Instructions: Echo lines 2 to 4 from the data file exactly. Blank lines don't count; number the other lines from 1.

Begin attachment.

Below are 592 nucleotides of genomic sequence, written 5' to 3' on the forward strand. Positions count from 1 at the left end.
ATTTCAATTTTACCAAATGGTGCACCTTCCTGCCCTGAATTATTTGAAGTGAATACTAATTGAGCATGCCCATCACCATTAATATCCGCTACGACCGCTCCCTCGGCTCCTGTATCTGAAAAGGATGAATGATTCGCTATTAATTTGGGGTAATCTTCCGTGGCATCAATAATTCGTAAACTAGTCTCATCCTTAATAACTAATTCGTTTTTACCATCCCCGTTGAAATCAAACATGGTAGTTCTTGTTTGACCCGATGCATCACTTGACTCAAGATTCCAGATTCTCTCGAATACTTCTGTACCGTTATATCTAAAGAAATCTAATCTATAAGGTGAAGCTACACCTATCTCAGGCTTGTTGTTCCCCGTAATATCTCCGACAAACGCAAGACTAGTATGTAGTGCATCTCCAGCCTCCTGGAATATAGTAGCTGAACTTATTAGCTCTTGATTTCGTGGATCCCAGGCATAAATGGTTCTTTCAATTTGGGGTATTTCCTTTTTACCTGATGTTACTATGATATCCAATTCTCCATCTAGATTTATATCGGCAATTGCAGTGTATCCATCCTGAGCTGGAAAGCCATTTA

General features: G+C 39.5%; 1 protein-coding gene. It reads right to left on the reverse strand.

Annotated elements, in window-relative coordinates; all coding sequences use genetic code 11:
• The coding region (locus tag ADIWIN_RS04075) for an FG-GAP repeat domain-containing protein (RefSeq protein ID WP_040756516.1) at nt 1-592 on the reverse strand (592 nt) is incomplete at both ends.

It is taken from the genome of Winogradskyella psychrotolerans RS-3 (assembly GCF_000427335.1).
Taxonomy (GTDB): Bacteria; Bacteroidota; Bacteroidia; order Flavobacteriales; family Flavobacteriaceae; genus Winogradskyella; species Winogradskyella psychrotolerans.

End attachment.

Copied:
ATTTCAATTTTACCAAATGGTGCACCTTCCTGCCCTGAATTATTTGAAGTGAATACTAATTGAGCATGCCCATCACCATTAATATCCGCTACGACCGCTCCCTCGGCTCCTGTATCTGAAAAGGATGAATGATTCGCTATTAATTTGGGGTAATCTTCCGTGGCATCAATAATTCGTAAACTAGTCTCATCCTTAATAACTAATTCGTTTTTACCATCCCCGTTGAAATCAAACATGGTAGTTCTTGTTTGACCCGATGCATCACTTGACTCAAGATTCCAGATTCTCTCGAATACTTCTGTACCGTTATATCTAAAGAAATCTAATCTATAAGGTGAAGCTACACCTATCTCAGGCTTGTTGTTCCCCGTAATATCTCCGACAAACGCAAGACTAGTATGTAGTGCATCTCCAGCCTCCTGGAATATAGTAGCTGAACTTATTAGCTCTTGATTTCGTGGATCCCAGGCATAAATGGTTCTTTCAATTTGGGGTATTTCCTTTTTACCTGATGTTACTATGATATCCAATTCTCCATCTAGATTTATATCGGCAATTGCAGTGTATCCATCCTGAGCTGGAAAGCCATTTA

General features: G+C 39.5%; 1 protein-coding gene. It reads right to left on the reverse strand.

Annotated elements, in window-relative coordinates; all coding sequences use genetic code 11: